I walk into the birthday party with my usual look: hair tousled (not one of those cool, blown away looks sported by celebrities on the red carpet, but more like a bum who doesn’t bathe), nails cut short, corned feet (“maid’s feet”, as my husband lovingly calls them), eyebrows that have turned into north-facing arrows, untrimmed, unthreaded, letting people know that the only way for me from now on is up (since I’ve hit the lowest low).
Once BabyA gets settled in, I sit around to chat with the mums. As we complain about increasing school prices and compliment the kids’ camaraderie, I feel hypnotized by the mum seated closest to me. Her gel nails with glitter accumulating just at the ends, like little snow globes turned upside down, move around as she talks and I feel my mind melting into a haze. Her nails are just so gorgeous, transporting me to a land with unicorns, rainbows and foamy cocktails!
Finally a loud voice gets me back to reality and as I turn around, I see a floppy, sloppy mom like me speaking in jarring tones as she gesticulates with her unmanicured hands and fingers her messy hair. I look around and soon notice that there are two types of moms: moms with daughters and moms with sons, and I come up with (what I think is) a brilliant observation! Most often in life (and there are, of course exceptions to this rule), I find that the moms of boys are a tad (or sometimes a whole wad) better-kept than us moms of girls. The ones in the group with their hair in immaculate condition, blown dry by Jenny at the local parlour, and with gorgeous cuticles are almost always moms of boys. They shine out a wee bit more!
That sets me thinking- why would that be? The legend goes that boys tend to be more energetic thus, harder to handle, so wouldn’t that make their moms more disheveled, especially if they are blessed with the types of boys who like to try out WWE moves on them? So why would they be well put-together?
Then it comes to me! Perhaps, with mums of girls, we are so spoilt for choices when shopping for our little ones (twirly-whirly tutu or comfy skort, glittery jumpsuit or fluffy, tulle dress, hairband or clips, peep-toes or Mary Janes, and the list goes on) that all our vanity is projected onto them from the day they are born. The time spent coordinating your outfit, straightening your hair or planning your nails is now expended on choosing her outfit, accessories, shoes and then YouTubing DIY hairstyles and trying them out. By the end, there’s just enough time to quickly iron something for yourself, put some eye-liner, smear some lipgloss and OUT!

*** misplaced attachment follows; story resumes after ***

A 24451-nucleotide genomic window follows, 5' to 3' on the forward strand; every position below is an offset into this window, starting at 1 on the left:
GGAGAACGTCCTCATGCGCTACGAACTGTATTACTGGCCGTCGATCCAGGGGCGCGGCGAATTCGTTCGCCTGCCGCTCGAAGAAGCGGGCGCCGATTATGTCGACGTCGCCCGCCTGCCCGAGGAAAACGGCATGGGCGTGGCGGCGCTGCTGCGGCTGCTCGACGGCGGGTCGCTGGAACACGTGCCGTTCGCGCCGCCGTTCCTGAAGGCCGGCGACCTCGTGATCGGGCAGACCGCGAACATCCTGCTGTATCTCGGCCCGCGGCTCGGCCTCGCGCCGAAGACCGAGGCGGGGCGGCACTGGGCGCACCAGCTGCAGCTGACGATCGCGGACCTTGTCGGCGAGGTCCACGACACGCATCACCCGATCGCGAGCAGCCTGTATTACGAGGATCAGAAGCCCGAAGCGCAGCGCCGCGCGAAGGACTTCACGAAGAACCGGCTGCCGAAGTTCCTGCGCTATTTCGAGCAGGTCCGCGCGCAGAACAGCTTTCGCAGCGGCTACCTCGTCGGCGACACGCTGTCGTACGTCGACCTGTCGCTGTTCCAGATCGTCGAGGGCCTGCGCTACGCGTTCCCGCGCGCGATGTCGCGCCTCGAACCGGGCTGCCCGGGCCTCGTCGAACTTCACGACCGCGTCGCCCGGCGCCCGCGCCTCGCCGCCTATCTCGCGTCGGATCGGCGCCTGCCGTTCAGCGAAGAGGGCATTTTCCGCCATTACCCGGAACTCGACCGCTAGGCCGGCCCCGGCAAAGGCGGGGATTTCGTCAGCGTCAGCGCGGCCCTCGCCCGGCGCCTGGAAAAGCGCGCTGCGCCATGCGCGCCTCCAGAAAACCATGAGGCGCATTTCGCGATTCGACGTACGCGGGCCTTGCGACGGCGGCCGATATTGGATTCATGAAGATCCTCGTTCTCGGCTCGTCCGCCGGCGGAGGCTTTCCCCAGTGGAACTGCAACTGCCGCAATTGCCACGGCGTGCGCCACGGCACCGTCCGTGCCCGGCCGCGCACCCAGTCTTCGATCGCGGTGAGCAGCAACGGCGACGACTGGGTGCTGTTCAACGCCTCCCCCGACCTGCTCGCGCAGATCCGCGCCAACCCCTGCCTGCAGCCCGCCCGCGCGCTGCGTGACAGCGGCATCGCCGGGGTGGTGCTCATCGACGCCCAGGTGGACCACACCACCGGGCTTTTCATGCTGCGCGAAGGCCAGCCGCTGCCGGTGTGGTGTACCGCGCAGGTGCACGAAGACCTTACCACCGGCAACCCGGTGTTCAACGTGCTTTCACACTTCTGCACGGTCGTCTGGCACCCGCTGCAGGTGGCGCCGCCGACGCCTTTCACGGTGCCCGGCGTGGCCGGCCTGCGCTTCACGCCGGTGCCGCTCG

As for the mums of boys: they have lived their lives shopping in the boys’ apparel department, just close enough to the girls’ department where they can spy the sparkly bow-hairbands and knee-high fuchsia boots, teasing them while they pick out four types of cargo- pants (all the same style) and 4 types of shorts (ditto) in varying shades of greys/blues.
It’s also pretty easy (and quick) to get the boys ready for a party: wash face (10 seconds), spike hair (1-2 minutes), wear clothes and shoes (2 minutes). That leaves the mums with enough time to ponder over their look. Their vanity is conserved for themselves. They still make appointments to indulge in decadent facials, nail/hair spas and pedicures.
I have to get my nails painted in hiding because every time I do it in front of BabyA, I’m shoved aside as she starts picking out garish colours to apply on her nails. As I put make up, she closely watches and then steals my foundation sponges and applies the residue on her face. Since I won’t let her wear lipstick, I must allow her long smooches so that she gets some transferred colour onto her lips. It’s just easier not to do any of these things around her!
“She’s going through the horrible threes”; one mom’s voice brings me back to reality and as I mentally rejoin the birthday party, I realize that I was unaware of my unsightly appearance all this time because after having BabyA, she is my pride and joy. Feminist mums aren’t supposed to be vain, but there’s a little vanity in all of us, and now it’s completely centered around this adorable angel, running around in pig-tails and a derby-worthy dramatic feathered hairband!
Of course, this is only till I can control her choices because once she’s a teen, she’ll shrug me off like an old, favourite cardigan (snuggled up to only at home when she needs to feel cosy), and then I’ll have to start focusing on me!